Offering Constructive Feedback for Performance Reviews
Performance reviews highlight the areas where your staff excels. But they also reveal the areas in which they fall behind. Instead of tearing down bad behavior or shunning poor performance, however, try to offer constructive feedback that will empower and encourage your staff to make the necessary changes and get back on track.
Recognize the Positives
Perhaps the best way to gently approach a negative situation is to build on a positive foundation. For example, if an employee is having issues with communication, you could address it by saying,
“You were so good at keeping me updated on X project, but I haven’t been seeing that kind of communication on your last few assignments. Would you mind sending me daily updates like you’ve done in the past? I found those incredibly helpful.”
By highlighting a specific moment when your employee displayed the behavior you want to see, you can remind them just how capable they are of doing so again.
Clearly State the Issue
To avoid confusion and get to the root of your concern, clearly define the problem area and list specific instances, if necessary. In addition to informing your employee on what the issue is, express the significance by detailing how it can affect them and their team by using phrases like:
- “This issue can lead to poor productivity amongst the rest of the team.”
- “I’m worried that this issue might be affecting your ability to best manage your tasks.”
- “When this issue happens, it can make it hard for other members of the department to focus.”
By clearly stating the issue and its consequences, you can encourage your employee to assume responsibility, recognize the issue, and revise their behavior.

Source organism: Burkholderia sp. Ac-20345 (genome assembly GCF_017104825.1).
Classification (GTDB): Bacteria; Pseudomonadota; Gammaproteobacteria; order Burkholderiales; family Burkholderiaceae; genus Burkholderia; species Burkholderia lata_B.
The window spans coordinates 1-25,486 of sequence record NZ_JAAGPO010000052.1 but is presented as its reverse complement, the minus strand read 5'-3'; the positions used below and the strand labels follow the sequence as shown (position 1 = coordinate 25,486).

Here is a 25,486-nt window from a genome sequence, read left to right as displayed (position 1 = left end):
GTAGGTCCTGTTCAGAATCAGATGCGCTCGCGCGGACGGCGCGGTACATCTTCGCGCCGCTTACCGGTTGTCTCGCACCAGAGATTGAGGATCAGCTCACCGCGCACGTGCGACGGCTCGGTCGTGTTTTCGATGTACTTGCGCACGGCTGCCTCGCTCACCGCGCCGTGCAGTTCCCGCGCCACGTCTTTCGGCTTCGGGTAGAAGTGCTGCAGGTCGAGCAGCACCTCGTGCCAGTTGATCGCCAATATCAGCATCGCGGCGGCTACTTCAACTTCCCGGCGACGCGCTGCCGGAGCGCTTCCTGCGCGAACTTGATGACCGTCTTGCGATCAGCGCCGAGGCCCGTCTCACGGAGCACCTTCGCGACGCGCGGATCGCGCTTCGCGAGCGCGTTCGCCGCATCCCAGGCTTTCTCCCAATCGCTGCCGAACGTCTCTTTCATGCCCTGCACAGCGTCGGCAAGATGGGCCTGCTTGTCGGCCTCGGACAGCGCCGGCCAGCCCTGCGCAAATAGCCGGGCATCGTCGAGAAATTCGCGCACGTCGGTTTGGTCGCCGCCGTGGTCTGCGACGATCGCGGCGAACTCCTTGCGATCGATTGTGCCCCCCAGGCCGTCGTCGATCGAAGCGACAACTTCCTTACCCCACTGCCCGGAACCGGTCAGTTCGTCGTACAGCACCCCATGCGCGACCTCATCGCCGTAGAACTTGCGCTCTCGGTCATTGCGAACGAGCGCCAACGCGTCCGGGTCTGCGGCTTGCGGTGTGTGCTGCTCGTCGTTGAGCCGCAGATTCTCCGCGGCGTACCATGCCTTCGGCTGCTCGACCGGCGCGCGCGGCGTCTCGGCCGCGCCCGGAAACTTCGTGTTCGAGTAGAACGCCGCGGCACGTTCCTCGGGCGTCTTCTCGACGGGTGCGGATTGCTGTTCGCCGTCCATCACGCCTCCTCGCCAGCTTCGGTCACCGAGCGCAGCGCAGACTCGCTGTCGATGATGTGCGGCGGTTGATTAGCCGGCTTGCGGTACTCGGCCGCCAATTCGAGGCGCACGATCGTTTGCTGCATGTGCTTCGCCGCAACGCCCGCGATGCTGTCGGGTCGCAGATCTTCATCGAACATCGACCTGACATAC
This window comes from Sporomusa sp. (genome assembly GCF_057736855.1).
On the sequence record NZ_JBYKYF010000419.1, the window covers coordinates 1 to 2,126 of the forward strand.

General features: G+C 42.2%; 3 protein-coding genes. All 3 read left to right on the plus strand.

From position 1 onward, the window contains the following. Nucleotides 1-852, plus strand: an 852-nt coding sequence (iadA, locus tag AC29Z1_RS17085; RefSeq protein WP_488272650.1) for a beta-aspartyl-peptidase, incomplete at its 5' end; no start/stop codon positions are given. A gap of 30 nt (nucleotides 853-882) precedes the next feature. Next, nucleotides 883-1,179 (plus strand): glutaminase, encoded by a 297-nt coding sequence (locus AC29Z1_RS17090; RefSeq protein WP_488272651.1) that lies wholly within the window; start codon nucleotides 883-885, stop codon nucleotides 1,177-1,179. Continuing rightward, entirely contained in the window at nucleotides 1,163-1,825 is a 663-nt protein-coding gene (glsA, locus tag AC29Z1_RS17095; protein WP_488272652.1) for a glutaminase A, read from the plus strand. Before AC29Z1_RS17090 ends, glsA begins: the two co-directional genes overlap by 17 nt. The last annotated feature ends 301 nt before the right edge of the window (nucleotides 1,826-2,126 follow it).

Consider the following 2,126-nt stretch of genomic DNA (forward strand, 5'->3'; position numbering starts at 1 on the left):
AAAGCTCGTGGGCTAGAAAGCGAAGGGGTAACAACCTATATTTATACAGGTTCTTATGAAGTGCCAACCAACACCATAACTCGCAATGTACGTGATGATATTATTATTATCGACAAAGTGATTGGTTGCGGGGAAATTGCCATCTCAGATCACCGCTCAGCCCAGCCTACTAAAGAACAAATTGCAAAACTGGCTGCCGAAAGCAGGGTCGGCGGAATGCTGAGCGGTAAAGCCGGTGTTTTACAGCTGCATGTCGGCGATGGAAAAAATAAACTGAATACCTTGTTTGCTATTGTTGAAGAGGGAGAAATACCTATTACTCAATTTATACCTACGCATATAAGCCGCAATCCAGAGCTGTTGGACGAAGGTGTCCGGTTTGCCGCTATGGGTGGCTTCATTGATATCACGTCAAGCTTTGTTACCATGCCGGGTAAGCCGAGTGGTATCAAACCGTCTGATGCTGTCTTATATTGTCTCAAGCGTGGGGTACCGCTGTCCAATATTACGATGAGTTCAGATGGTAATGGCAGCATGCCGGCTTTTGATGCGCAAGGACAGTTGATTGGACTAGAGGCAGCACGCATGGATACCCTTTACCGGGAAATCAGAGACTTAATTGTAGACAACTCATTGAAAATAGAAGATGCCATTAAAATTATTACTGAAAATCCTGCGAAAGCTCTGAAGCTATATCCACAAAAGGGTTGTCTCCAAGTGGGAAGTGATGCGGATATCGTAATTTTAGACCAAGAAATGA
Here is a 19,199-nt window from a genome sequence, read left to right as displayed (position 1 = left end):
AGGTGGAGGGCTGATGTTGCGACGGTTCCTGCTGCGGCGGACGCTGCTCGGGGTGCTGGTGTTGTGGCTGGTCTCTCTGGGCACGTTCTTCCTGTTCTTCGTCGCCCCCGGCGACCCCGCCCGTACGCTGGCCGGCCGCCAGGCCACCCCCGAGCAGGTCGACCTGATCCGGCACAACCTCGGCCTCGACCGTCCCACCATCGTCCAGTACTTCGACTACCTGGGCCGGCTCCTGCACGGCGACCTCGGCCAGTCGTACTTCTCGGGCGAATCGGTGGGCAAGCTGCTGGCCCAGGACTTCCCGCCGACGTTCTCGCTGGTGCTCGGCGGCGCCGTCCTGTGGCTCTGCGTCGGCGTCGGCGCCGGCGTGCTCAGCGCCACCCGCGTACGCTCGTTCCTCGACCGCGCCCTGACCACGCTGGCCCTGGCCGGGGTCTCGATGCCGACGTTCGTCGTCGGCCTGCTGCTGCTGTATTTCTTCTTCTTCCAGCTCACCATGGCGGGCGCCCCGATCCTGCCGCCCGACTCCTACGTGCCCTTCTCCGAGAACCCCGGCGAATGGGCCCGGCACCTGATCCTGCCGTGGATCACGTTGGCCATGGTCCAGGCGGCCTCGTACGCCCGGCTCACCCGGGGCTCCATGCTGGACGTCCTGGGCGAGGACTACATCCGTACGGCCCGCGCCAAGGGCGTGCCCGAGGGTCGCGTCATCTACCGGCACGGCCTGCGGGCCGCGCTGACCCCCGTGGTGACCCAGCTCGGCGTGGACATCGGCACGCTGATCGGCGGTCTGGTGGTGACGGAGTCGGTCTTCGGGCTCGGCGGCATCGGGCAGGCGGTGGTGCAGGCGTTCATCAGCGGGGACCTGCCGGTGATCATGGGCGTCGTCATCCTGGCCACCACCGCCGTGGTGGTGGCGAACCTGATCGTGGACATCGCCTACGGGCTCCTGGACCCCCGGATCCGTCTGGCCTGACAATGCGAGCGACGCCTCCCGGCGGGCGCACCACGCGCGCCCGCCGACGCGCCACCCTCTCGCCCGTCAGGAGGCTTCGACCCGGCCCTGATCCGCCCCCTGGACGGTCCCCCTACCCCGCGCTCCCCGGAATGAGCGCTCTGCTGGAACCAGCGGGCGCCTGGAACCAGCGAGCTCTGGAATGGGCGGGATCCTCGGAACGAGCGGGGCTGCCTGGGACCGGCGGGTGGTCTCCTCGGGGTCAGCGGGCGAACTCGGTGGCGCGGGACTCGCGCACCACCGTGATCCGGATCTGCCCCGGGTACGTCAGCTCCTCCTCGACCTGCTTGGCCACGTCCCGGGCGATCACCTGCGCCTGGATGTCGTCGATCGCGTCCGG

Try to Personally Help
Phrasing things in an inclusive way will make your employees feel that you’re personally invested in seeing their improvements. Try rewording your verbiage to include yourself whenever possible by saying things like:
- “Is there anything I can do to help prevent this from happening again?”
- “What can we do to improve your performance in this area?”
- “Let’s create a plan together so we can meet and reevaluate it in the future.”
Inputting yourself in the situation allows you to not only show personal support as a manager, but also reassure your employee that you’re serious about solving the issue.
Address Any Questions
Before ending any evaluation, make it a priority to address questions and concerns. When addressing specific problem areas, show that you’re dedicated to understanding your employee’s perspective by asking questions like:
- “Did you also notice this particular issue?”
- “What do you think could be the cause of this issue?”
- “What do you think we should do to solve it moving forward?”
To feel confident that you’ve comprehensively covered the problem, let your employee know exactly how they can reach you if they have questions about the subject in the future.
Offer Your Own Tips
If you’ve ever experienced problem similar to your employee, explain that they aren’t alone. When an employee struggles with time management, for example, you could say,
“I’ve also had issues with time management. Here’s what has helped me to get my schedule in order.”
And even if you don’t have personal experience with an issue your employee is dealing with, you can still offer your honest insight and detail strategies you’ve seen success with in the past.
Guidance for Your Management Team
When you’re ready to rethink the way you give employee performance reviews, partner with Professional Employer Resources (PER). Because we’re a human resources provider, we offer guidance to management teams in a variety of professional practices. If you’re struggling with performance evaluations in particular, our team can help you with troubleshooting employee issues, creating employee surveys, and customizing training seminars. To learn more, contact us today.